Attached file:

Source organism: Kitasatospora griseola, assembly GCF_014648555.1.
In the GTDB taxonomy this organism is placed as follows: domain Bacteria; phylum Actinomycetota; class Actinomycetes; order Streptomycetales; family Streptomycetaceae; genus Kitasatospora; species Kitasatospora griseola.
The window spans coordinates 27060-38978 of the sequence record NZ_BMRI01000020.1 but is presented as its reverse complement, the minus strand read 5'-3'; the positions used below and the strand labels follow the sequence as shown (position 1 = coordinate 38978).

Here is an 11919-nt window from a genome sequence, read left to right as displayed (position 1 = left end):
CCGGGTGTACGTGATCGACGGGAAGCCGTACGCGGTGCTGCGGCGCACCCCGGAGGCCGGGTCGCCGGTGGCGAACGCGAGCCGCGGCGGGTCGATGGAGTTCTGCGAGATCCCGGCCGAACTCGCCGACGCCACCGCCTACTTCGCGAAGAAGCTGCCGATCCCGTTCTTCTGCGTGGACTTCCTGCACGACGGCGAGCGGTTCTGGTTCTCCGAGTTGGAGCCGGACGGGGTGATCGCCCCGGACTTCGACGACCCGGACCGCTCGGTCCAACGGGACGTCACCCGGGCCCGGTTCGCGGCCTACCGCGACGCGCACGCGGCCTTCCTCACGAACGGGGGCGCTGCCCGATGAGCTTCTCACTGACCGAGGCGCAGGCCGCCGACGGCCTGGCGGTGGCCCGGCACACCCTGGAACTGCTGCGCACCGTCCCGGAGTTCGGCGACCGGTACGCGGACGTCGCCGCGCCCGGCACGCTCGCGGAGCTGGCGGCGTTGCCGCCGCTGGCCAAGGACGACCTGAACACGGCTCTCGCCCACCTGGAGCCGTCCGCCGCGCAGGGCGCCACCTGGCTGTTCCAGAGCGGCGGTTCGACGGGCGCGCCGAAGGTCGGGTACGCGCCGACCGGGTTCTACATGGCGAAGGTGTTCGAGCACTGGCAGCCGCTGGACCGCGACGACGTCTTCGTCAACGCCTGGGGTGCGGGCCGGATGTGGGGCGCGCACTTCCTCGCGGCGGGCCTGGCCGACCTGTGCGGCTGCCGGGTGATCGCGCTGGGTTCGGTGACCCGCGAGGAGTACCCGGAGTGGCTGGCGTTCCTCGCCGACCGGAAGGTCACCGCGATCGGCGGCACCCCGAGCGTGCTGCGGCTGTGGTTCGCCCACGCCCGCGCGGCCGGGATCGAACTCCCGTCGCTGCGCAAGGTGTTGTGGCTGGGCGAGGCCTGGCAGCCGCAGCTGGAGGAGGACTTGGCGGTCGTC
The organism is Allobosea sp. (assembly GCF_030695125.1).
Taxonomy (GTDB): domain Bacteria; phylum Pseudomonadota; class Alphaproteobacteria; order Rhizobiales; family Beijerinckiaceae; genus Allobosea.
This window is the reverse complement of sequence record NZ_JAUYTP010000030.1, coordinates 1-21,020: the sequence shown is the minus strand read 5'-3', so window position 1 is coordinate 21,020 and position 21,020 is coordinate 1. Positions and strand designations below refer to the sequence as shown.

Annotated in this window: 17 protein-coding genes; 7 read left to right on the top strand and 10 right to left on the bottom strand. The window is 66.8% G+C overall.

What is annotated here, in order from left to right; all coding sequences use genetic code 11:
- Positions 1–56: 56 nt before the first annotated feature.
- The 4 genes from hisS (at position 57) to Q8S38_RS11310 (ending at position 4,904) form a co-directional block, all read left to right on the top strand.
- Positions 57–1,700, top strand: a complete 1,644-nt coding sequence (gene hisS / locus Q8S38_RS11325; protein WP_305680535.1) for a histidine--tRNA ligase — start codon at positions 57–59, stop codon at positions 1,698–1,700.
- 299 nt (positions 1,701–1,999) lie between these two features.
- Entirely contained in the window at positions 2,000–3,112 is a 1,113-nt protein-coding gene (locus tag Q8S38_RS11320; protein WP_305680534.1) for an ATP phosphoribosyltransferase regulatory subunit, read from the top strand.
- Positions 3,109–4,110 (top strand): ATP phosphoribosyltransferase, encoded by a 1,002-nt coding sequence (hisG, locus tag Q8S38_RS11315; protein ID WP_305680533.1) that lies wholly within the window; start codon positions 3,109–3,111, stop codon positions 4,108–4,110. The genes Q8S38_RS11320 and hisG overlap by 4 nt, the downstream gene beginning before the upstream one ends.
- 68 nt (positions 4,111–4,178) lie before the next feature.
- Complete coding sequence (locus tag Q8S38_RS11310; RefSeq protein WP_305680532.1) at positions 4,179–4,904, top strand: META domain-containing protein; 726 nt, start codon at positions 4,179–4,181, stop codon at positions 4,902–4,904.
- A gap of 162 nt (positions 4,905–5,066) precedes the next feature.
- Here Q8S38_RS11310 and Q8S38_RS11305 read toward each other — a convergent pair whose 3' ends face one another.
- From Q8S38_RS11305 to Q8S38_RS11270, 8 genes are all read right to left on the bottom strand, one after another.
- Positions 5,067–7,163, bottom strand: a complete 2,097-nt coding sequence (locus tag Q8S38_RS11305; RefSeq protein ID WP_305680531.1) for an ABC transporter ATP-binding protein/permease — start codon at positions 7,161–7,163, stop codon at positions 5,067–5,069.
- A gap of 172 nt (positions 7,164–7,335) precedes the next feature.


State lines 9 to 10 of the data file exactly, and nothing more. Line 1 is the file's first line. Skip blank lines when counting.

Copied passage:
Annotated in this window: 17 protein-coding genes; 7 read left to right on the top strand and 10 right to left on the bottom strand. The window is 66.8% G+C overall.

What is annotated here, in order from left to right; all coding sequences use genetic code 11: